He served as the Chief Neurological Investigator representing the United States and one of seven Principal Investigators for the North American Symptomatic Carotid Endarterectomy Trial (NASCET), which involved 12 centers in Canada and 33 centers in the United States (refs # 90, 92, 202).   He also served as Principal Investigator of the Mayo Asymptomatic Carotid Endarterectomy Trial (MACE) involving the three Mayo Group Practices (refs # 62, 104) and served in an Executive Committee Advisory Role to the Asymptomatic Carotid Artery Surgery Stenosis (ACAS) Trial of carotid endarterectomy involving 20 centers in the United States. Among the conclusions formed from each trial, the NASCET Study provided the first definitive evidence for the beneficial effect of carotid endarterectomy among patients who are otherwise healthy and good surgical candidates who have had minor stroke or stroke-like symptoms within the prior 6 months resulting from carotid stenosis of 70-99%.  The potential for modest benefit was also shown for symptomatic patients with carotid stenosis of 50-69%.  No benefit could be shown for symptomatic patients whose carotid stenosis blockages were less than 50%, for high-risk surgical candidates or for surgeons with morbidity and mortality rates of greater than 6% (ref# 202). The ACAS study and other smaller trials involving asymptomatic patients provided evidence for modest benefit of carotid endarterectomy among very low surgical risk patients with carotid stenosis between 60 and 99% assuming a surgical morbidity and mortality of 3% or less.  There was no benefit from the surgery among asymptomatic patients with stenosisblockages of less than 60% (ref #260, 321). The data from these trials continue to be of considerable importance in helping to guide patient treatment decisions affecting hundreds of thousands of patients per year with carotid artery disease.  Following completion of these studies, Wiebers was one of several international experts who helped develop treatment guidelines for this procedure.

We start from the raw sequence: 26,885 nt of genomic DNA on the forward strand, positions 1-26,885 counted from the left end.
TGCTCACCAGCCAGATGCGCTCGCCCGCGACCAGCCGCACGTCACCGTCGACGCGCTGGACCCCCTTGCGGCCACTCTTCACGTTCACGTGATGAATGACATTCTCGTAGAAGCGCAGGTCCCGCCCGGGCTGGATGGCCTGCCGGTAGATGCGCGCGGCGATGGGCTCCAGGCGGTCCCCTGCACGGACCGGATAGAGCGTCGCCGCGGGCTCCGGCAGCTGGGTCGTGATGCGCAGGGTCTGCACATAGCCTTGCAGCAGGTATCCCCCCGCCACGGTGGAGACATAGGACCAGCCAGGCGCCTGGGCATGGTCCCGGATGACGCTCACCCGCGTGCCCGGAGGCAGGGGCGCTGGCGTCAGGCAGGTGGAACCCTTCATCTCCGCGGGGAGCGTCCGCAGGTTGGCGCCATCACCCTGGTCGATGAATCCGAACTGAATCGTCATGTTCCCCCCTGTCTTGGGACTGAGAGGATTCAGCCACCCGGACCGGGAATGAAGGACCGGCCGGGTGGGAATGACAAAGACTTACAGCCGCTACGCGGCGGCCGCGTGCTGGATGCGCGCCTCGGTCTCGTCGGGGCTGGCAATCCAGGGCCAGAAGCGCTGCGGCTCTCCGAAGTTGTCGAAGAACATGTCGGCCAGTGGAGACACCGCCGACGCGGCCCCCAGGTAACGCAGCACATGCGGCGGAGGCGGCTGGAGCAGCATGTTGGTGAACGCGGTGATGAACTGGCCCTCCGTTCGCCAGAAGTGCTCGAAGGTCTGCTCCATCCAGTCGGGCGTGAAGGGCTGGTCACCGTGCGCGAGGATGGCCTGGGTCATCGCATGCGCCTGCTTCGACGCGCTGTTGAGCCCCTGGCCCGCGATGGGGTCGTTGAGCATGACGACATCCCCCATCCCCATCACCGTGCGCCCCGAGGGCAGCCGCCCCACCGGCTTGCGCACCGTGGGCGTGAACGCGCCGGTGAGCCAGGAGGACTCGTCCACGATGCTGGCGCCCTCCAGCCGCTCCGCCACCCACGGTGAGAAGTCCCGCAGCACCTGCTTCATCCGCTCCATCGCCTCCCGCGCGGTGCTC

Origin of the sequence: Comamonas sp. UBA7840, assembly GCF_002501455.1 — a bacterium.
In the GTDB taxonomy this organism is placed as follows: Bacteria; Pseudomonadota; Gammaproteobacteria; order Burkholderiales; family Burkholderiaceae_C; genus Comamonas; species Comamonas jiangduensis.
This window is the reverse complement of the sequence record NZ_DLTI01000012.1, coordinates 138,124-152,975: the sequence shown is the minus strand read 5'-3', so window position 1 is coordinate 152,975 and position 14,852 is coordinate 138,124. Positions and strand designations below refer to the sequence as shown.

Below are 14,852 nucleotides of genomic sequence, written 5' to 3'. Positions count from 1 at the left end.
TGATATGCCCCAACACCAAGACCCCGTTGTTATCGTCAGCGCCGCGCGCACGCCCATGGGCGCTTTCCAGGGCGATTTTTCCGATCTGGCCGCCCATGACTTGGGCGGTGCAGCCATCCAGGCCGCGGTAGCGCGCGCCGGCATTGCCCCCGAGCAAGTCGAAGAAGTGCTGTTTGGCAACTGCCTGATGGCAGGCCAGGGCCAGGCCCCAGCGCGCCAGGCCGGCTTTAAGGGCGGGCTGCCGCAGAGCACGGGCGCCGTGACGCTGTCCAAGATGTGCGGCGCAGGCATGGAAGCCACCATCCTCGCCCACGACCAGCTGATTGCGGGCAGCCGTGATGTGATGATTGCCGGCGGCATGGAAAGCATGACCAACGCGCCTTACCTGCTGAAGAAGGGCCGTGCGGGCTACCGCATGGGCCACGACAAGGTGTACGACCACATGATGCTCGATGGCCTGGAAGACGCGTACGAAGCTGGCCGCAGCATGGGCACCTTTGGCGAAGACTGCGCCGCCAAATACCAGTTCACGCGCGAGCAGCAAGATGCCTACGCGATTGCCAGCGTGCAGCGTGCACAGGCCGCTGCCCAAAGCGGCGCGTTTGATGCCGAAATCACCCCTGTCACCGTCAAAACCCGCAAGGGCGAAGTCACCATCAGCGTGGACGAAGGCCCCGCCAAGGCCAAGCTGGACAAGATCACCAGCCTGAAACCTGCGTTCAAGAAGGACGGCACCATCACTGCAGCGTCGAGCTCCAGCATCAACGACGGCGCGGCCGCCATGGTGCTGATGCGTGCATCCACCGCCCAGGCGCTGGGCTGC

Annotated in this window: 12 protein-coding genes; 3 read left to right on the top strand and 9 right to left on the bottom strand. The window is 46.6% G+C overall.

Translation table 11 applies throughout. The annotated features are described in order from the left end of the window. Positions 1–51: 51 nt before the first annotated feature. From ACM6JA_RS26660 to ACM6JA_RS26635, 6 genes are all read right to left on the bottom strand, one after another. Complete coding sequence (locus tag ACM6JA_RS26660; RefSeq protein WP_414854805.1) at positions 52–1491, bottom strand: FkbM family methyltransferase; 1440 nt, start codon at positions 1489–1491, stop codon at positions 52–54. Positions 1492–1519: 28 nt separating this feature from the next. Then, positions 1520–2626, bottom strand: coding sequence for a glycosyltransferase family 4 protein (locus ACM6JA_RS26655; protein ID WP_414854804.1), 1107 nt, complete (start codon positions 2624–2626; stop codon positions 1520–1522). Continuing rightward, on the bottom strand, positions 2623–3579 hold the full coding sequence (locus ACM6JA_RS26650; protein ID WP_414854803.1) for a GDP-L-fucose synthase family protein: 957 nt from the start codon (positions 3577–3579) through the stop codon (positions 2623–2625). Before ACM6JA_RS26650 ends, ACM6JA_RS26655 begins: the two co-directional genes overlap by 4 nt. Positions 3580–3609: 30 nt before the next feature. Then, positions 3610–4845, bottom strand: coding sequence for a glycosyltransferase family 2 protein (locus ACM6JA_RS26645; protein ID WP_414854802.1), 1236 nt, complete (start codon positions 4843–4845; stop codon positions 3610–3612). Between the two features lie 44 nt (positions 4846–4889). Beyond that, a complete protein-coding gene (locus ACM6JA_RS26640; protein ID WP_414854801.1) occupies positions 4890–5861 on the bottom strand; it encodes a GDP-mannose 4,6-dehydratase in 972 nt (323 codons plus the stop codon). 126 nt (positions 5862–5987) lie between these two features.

Natural History Studies

Wiebers' work over three decades at Mayo also provided unique natural history data for several cerebrovascular conditions, which collectively had a substantial impact on the field of stroke medicine.  These conditions included:  unruptured intracranial aneurysm (refs #9, 42, 203, 285), unruptured intracranial arteriovenous malformation (ref #52, 83), reversible ischemic neurological deficit /minor stroke (ref #16), asymptomatic carotid bruit (ref #74), asymptomatic carotid stenosis (ref #49), cerebrovascular complications of pregnancy (ref #34, 32), dural arteriovenous fistulae (ref #144) and drop attacks (ref #38).  These studies delineated the risks associated with the natural course of the conditions and the effect of various patient characteristics, such as age, gender and associated medical conditions and/or characteristics of involved lesions. This data provided standards for judging the effectiveness of treatment options, for determining the magnitude of these disorders as public health problems and for designing clinical treatment trials to test new therapies.